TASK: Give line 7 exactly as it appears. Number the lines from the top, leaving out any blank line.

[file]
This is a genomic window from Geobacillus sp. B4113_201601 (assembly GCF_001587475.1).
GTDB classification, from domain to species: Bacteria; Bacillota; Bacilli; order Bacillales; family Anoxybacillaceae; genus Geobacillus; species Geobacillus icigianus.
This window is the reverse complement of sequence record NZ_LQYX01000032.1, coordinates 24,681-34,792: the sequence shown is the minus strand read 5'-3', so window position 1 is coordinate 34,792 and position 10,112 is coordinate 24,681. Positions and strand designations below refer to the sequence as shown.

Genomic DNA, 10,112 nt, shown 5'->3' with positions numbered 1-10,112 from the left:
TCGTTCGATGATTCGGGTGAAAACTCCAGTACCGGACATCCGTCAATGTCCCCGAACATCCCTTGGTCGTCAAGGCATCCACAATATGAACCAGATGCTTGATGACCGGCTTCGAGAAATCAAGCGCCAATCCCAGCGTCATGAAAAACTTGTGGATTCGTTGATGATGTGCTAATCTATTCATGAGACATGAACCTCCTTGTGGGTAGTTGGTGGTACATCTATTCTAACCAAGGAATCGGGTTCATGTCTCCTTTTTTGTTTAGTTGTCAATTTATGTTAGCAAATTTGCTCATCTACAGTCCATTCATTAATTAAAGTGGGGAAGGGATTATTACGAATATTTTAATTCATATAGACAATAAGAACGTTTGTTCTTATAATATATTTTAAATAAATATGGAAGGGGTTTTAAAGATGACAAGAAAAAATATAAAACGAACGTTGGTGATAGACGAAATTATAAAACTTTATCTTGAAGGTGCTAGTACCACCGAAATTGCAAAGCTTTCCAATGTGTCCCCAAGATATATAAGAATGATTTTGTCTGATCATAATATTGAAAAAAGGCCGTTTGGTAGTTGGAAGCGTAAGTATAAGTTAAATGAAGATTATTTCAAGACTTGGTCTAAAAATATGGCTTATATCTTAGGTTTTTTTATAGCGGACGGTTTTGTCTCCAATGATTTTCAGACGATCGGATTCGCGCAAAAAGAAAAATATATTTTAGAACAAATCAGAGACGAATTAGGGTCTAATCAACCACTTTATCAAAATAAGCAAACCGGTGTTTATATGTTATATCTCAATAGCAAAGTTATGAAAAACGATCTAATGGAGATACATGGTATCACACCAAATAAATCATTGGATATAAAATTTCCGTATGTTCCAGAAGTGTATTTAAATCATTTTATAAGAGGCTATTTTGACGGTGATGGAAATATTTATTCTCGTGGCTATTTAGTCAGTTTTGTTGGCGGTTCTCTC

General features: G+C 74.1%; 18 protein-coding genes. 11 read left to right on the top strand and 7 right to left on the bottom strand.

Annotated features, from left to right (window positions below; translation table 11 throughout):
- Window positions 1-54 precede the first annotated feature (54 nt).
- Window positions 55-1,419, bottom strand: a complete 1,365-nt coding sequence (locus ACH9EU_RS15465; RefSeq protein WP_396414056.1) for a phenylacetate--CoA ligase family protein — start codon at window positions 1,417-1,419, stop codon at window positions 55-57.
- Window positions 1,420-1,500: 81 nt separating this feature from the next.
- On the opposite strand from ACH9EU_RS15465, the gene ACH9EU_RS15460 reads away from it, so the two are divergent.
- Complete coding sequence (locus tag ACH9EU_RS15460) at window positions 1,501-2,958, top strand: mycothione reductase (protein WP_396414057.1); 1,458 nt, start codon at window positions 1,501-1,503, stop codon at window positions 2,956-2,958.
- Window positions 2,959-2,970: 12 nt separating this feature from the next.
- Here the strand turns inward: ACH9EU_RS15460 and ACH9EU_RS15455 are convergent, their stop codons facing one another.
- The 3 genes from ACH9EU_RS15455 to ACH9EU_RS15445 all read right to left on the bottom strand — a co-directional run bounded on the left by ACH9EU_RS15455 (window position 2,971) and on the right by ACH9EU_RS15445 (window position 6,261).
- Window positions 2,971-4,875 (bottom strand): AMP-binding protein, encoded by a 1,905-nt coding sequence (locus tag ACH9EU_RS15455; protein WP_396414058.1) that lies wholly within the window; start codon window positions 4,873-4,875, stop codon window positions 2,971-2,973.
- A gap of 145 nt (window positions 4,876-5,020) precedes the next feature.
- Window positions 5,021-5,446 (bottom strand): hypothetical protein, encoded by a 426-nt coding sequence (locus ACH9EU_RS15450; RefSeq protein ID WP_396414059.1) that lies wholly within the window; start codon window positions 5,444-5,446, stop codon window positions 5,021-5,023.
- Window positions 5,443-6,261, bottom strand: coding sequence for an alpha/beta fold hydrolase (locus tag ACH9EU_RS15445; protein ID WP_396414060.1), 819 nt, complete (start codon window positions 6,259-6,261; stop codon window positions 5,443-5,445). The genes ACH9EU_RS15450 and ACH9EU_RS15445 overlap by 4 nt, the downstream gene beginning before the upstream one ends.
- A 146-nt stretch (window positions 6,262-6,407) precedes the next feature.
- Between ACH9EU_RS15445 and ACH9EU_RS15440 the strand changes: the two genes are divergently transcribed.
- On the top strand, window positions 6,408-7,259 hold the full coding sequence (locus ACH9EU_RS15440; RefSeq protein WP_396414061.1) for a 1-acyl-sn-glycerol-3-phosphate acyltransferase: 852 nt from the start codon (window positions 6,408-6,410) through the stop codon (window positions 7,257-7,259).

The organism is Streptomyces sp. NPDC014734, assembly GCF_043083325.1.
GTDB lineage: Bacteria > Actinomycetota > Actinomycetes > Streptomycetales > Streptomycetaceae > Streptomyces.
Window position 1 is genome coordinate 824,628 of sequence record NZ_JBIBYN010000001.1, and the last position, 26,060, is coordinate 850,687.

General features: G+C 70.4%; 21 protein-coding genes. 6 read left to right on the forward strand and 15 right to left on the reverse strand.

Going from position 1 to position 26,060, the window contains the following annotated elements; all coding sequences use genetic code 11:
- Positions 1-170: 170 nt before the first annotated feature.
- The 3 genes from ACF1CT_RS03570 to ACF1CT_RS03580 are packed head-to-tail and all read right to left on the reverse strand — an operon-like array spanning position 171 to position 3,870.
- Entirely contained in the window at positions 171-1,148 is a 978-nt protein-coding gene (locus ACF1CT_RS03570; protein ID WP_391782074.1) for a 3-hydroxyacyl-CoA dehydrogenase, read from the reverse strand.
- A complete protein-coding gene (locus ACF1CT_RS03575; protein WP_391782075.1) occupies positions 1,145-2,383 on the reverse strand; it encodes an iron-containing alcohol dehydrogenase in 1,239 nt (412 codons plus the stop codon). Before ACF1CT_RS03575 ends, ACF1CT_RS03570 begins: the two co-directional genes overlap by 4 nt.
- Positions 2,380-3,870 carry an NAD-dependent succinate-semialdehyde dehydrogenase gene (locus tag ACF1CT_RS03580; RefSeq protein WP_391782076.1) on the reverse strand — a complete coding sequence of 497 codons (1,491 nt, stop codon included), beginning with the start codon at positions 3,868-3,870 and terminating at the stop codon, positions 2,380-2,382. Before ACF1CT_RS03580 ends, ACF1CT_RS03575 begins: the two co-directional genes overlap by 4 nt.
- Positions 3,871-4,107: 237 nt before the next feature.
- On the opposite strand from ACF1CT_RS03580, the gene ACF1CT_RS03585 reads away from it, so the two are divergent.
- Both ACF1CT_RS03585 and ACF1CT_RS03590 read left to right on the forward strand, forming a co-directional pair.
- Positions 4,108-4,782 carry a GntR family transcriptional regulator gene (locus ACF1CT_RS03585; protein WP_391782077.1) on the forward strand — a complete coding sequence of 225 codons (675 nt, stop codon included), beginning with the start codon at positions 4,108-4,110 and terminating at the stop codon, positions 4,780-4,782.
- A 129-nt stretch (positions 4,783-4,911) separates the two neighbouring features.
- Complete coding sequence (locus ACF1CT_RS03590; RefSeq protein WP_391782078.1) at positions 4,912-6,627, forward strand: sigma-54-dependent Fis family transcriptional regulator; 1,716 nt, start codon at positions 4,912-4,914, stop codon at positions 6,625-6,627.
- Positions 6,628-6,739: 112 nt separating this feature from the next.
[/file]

Annotated features, from left to right (window positions below; translation table 11 throughout):